In Brief

March / April 2018   Comments

Antibiotic resistance a global problem

The first release of surveillance data on antibiotic resistance by the World Health Organization has revealed high levels of drug resistance in 500,000 people with suspected bacterial infections in 22 high- and low-income countries. The most commonly reported antibiotic-resistant bacteria according to the report by WHO’s Global Antimicrobial Resistance Surveillance System were Escherichia coli, Klebsiella pneumoniae, Staphylococcus aureus and Streptococcus pneumoniae, followed by Salmonella species. The report does not include data on the drug resistance of Mycobacterium tuberculosis, which causes TB, as WHO tracks this topic separately.

Among patients with a suspected bloodstream infection, the proportion that had bacteria resistant to at least one of the most commonly used antibiotics ranged from zero to 82 per cent. Resistance to penicillin — used for decades worldwide to treat pneumonia — ranged from zero to 51 per cent among reporting countries. Between eight and 65 per cent of E. coli associated with urinary tract infections presented resistance to ciprofloxacin, an antibiotic commonly used to treat this condition. WHO is encouraging all countries to set up good surveillance systems for detecting drug resistance that can provide data to its global system.

Higher social services spending, healthier population

It’s logical to assume that spending more on health care is the best way to improve health, but a study published in CMAJ suggests this is not the case: a more effective way to enhance a population’s health is to spend more on social services. The study’s authors, from the University of Calgary, looked at data from nine Canadian provinces from 1981 to 2011 to see if social and health-care spending were linked to population health status. They found that a one-cent increase in social spending per dollar spent on health care was associated with improved health outcomes at the population level, in terms of potentially avoidable mortality and increased life expectancy.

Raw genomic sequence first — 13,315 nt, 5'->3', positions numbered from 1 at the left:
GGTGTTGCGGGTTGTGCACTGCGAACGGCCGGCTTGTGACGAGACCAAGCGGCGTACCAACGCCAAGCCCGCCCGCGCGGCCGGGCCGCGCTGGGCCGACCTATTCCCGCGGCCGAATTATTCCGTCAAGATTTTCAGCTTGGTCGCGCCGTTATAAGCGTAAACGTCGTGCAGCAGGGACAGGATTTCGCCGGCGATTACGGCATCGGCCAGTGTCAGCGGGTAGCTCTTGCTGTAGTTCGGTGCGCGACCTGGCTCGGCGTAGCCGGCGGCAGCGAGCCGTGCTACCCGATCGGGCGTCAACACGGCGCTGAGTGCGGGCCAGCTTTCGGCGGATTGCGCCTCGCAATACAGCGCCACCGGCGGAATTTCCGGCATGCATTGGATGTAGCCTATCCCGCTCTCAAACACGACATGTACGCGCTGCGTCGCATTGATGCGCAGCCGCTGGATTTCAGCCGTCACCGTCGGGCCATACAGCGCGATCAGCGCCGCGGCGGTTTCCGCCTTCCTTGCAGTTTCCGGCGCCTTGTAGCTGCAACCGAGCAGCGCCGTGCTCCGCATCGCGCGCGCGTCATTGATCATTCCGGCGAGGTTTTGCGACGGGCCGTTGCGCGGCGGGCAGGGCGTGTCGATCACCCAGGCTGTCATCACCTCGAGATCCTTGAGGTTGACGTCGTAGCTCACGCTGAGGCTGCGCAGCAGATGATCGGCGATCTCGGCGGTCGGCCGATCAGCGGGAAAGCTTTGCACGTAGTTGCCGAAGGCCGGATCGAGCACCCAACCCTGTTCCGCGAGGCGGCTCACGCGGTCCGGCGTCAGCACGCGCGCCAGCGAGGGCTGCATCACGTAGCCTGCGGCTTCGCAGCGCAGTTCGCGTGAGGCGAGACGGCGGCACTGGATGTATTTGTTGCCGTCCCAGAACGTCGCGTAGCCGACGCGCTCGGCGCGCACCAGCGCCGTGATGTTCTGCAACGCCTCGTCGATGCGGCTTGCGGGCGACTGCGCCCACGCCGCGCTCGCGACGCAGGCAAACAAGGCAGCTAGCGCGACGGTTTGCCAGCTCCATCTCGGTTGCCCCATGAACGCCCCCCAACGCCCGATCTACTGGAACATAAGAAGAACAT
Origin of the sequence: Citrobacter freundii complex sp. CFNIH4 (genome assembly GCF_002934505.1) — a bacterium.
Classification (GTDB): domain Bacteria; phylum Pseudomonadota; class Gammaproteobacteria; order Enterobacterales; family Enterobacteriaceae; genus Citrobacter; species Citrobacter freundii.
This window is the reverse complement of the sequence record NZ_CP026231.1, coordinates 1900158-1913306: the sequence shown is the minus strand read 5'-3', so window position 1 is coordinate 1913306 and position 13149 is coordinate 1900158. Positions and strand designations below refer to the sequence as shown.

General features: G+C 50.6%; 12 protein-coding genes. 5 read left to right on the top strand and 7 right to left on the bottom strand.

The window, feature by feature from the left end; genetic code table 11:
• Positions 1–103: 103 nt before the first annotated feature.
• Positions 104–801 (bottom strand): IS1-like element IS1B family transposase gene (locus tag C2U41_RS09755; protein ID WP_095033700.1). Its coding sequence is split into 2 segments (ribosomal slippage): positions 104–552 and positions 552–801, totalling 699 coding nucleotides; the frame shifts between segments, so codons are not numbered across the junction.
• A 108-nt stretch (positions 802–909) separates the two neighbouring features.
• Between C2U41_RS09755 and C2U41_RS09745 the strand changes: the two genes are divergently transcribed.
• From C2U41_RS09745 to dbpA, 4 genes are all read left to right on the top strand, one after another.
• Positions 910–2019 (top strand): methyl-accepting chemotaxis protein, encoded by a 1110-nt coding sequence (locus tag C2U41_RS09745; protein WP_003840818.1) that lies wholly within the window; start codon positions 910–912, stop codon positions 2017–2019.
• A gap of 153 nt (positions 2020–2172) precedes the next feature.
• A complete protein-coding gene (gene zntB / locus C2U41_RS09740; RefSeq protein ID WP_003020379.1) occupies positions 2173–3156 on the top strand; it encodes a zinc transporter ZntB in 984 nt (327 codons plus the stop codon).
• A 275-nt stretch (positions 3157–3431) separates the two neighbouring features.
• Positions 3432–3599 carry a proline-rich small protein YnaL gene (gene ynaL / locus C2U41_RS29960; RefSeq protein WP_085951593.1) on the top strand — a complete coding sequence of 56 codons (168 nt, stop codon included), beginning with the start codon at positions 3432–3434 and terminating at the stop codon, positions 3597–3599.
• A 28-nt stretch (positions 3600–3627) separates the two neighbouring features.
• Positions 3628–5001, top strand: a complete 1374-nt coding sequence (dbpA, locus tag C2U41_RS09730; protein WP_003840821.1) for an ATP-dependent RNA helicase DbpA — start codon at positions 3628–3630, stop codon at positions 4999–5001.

Addressing the social determinants of health such as income, education or social and physical living environments through spending on social services can help address the root causes of poor health. However, spending on health care continues to take up the lion’s share of government resources. The authors argue that redirecting some funding from health to social services, that is, rearranging how government dollars are allocated without requiring additional spending, is an efficient way to improve health outcomes.

Synthesizing a safer smallpox vaccine

University of Alberta researchers have created a synthetic virus that could lead to the development of a safer smallpox vaccine. In a study published in PLOS ONE, the research team produced an infectious horsepox virus, which they synthetically reconstructed using a published genome sequence and DNA fragments manufactured entirely by chemical methods. They then showed that their synthetic horsepox virus could provide vaccine protection in mice.

The horsepox virus the researchers synthesized is the largest virus assembled to date using chemically synthesized DNA. Horsepox virus is closely related to vaccinia virus, which was used as a vaccine to eradicate human smallpox 40 years ago. Although there have been no cases of naturally occurring smallpox since 1977, it remains a concern to public health agencies. There is a need to find a safer way to provide protection against the disease: because of the toxicity of most modern smallpox vaccines, Canada and the United States discontinued immunizing whole populations. The researchers believe their methods advance the capacity to produce next-generation vaccines and offer special promise as a tool for constructing the complicated synthetic viruses that will probably be needed to treat cancer.